Hausmann and Muci pick up on this and discuss the earlier (2007 and 2009) “corruption orgy” around the “electrical emergency,” when $50 billion disappeared without adding “a single gigawatt” to the electrical grid. Their conclusion is worth quoting in full: “Perverse policies and extreme mismanagement explain the bulk of Venezuela’s collapse. The financial sanctions have prevented the regime from further mortgaging the future of the country. They are means to put pressure on the regime to negotiate the return to democracy and constitutional rule. Oil sanctions are designed to restrict their access to the resources with which to continue its oppression. Nobody disputes that they will adversely affect PDVSA going forward, but they have brought Venezuela closer than ever to regime change. It’s understandable if the authors don’t agree with the use of sanctions to pressure Venezuela’s dictatorship. It is not understandable that they would misrepresent their effects with sloppy reasoning.”
The economic disaster that fell to Earth
There were a few other points about the CEPR report that Hausmann and Muci didn’t discuss. In the “Executive Summary,” we find this stand-alone statement: “The sanctions reduced the public’s caloric intake, increased disease and mortality (for both adults and infants) and displaced millions of Venezuelans who fled the country as a result of the worsening economic depression and hyperinflation.”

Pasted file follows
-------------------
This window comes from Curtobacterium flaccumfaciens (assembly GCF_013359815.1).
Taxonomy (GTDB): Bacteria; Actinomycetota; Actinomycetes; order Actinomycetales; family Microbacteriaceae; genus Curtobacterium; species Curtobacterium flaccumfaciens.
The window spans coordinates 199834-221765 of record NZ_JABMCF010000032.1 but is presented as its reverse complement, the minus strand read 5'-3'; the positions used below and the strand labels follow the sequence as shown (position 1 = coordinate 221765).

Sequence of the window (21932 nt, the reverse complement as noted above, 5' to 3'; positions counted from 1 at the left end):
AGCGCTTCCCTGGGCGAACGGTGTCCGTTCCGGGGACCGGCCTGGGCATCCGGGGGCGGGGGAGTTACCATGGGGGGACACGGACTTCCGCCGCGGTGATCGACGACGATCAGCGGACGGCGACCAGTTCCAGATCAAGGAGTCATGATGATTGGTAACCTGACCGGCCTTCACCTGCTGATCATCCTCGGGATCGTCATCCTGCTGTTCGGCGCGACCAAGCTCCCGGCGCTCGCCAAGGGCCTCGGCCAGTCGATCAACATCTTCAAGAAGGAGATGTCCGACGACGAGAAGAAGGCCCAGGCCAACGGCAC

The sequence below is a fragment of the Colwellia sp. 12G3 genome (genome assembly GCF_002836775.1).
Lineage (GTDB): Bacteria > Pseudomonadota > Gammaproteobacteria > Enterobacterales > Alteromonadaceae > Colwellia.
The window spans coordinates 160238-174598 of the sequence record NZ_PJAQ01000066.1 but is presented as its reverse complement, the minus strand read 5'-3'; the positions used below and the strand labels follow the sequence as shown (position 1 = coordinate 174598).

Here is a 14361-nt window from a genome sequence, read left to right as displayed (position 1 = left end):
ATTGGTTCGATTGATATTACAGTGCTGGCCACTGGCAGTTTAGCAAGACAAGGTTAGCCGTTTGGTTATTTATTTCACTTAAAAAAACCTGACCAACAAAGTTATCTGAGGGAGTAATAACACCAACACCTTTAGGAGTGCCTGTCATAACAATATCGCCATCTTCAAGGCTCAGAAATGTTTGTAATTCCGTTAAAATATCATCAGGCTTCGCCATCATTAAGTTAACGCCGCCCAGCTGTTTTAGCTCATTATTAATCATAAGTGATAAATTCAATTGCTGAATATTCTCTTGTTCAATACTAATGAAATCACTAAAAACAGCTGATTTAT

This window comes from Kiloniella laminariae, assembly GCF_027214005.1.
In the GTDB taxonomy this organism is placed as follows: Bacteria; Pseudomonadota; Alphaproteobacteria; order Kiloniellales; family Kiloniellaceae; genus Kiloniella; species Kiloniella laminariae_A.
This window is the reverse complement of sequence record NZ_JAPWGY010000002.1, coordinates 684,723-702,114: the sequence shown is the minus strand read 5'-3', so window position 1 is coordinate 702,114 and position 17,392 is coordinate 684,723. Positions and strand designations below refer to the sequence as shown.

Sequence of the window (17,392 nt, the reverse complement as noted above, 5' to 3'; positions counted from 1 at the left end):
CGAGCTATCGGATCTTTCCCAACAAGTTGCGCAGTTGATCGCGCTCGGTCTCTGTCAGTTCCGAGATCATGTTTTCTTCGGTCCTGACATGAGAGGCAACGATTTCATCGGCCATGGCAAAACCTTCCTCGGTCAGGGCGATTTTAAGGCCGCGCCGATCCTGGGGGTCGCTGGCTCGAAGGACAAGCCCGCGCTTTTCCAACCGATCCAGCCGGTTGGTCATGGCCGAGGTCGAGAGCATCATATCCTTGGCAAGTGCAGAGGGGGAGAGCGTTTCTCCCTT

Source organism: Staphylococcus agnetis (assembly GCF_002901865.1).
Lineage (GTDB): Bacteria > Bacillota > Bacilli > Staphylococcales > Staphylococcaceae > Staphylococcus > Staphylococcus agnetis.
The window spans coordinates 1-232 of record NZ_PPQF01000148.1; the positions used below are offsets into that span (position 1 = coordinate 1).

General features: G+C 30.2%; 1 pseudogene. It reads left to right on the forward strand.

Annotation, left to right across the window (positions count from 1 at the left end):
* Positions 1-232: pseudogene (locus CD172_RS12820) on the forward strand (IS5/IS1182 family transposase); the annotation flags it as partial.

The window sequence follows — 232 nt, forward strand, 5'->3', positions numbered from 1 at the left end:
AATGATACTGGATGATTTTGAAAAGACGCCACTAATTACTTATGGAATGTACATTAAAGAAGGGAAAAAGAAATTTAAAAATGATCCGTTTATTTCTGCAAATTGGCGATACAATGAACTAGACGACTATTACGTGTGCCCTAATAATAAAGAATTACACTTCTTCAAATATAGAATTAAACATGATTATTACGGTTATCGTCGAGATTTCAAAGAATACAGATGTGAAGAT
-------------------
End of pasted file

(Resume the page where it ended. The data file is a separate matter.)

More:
How is it possible that there’s no mention of the wild emissions of currency by the Maduro government, and the years of economic policies that caused the depression and hyperinflation?
Then they tell us that “the sanctions implemented in 2019, including the recognition of a parallel government, accelerated this deprivation and also cut off Venezuela from most of the international payments system, thus ending much of the country’s access to these essential imports including medicine and food.” In what way do the writers consider the “recognition of a parallel government” to have “accelerated this deprivation”? Is this a simple gratuitous piece of political propaganda wedged into their report?